Re: Combining Marks and Keyboard Input on GUI systems (was: Re: A basic question on encoding Latin characters)

From: Frank da Cruz (fdc@watsun.cc.columbia.edu)
Date: Tue Oct 05 1999 - 12:28:42 EDT


Karl Pentzlin schrieb:
> Frank da Cruz wrote:
> > Even in the GUI world, as many have pointed out already, we commonly see
> > single-letter shortcuts in dropdown menus. Suppose a German application
> > has:
> >
> > []ffnen
> > [O]rdnen
> >
> > and the application is reading characters (not keycodes). The application
> > either waits forever for a combining diaeresis that will not come, or it
> > gets a false positive on the 'O' when in fact '' was typed.
>
> This situation can be overcome with ease. Compare it with the distinction of
> a single mouse click with a double click - if the second click does not
> happen within a specific time (e.g. 0.5 seconds), the software can safely
> assume a single click. As the "" input choice makes sense only if the
> keyboard has an key (German keybords have one commonly), the application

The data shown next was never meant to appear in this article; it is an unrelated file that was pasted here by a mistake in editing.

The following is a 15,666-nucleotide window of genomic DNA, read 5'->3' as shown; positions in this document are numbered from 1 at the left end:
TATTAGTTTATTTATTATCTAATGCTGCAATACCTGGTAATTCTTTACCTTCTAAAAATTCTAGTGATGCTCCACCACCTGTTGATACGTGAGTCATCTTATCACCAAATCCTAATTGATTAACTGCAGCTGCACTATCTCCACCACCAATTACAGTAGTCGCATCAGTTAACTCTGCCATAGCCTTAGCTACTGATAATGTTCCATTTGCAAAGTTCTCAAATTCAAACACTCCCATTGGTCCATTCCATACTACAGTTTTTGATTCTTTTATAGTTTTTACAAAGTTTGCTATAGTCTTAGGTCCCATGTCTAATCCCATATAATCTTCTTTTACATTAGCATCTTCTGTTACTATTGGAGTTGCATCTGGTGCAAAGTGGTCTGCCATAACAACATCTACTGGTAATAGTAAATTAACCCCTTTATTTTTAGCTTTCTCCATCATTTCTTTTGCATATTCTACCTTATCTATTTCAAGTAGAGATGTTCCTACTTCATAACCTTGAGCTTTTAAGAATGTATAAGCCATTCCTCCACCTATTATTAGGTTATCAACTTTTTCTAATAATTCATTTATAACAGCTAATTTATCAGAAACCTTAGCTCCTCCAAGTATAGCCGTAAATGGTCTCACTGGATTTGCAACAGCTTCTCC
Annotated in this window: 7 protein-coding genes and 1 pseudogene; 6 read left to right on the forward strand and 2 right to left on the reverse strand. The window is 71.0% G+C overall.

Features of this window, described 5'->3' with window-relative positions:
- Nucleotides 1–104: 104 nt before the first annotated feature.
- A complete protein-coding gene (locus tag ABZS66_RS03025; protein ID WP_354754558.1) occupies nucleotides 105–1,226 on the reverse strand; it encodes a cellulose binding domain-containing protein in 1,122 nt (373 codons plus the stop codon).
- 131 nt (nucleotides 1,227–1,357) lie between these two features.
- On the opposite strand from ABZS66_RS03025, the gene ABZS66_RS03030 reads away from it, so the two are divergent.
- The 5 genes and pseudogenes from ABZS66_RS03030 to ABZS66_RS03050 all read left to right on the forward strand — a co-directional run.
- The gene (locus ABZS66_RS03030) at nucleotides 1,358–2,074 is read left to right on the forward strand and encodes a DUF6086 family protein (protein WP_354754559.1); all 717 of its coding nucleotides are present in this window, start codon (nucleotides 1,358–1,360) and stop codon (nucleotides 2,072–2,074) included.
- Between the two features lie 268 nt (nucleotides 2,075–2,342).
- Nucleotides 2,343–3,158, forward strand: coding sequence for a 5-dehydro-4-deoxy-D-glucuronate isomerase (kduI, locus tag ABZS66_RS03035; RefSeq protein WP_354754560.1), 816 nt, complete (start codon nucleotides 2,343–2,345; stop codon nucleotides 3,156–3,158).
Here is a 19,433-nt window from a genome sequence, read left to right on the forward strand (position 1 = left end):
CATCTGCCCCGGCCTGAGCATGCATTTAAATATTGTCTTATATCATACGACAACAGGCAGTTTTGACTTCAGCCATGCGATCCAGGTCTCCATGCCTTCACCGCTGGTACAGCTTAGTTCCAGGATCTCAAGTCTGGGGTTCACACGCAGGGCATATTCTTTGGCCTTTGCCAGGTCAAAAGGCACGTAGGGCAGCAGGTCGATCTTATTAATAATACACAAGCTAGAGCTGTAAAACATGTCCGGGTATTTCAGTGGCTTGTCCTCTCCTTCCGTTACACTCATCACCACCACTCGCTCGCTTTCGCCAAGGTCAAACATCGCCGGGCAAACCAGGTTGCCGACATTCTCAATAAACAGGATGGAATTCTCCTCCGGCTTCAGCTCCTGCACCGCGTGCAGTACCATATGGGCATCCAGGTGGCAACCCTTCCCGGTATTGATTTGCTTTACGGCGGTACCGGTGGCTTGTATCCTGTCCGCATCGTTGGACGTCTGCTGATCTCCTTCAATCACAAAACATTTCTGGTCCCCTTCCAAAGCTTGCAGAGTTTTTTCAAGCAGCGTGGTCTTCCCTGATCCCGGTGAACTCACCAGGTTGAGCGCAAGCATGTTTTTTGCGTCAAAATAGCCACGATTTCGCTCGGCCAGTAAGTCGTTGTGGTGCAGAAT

> has to wait only the time the system needs for the keyboard decoding - i.e.
> on modern systems less than 10 milliseconds.
>
OK, but now if we are interacting with the same menu over a telecommunications
link of some kind, the possibility for timeout -- and therefore a deadlock --
increases without bound, e.g. when the base character and the combining
diaeresis go out in separate IP packets.

> [BTW, on Microsoft Windows
> systems the software has to wait to the "key released" message anyway - thus
> there would be an unambiguous message sequence "key-pressed - key-O -
> key-diaresis/umlaut - key-released" without the need for any timeout (as
> long as the precomposed letter is not used anyway)].
>
Yes, but (as noted above) the software reads characters, not keycodes (let
alone make/break sequences). In any case, low-level keyboard access is not
an option across a telecommunications link.

> If the user hits the O
> key instead, he wants to "[O]rdnen" - there is no need to wait seconds
> whether he types in a combining diaresis/umlaut later somehow. If he uses a
> keyboard with a "diaresis/umlaut dead key", he will type it *before* the O
> anyway (to indicate to the Unicode-conformant software that it has to store
> the dead key and to append the code later to the result of the following
> keyboard input).
>
Again, assume that Unicode characters are being delivered to the application,
not keystroke codes. It should be immaterial to the application how the
O-umlaut was entered: dedicated key on German keyboard, dead-key sequence,
or some other kind of input method.

Anyway, we are going around in circles -- all of these points have been made
before.

- Frank



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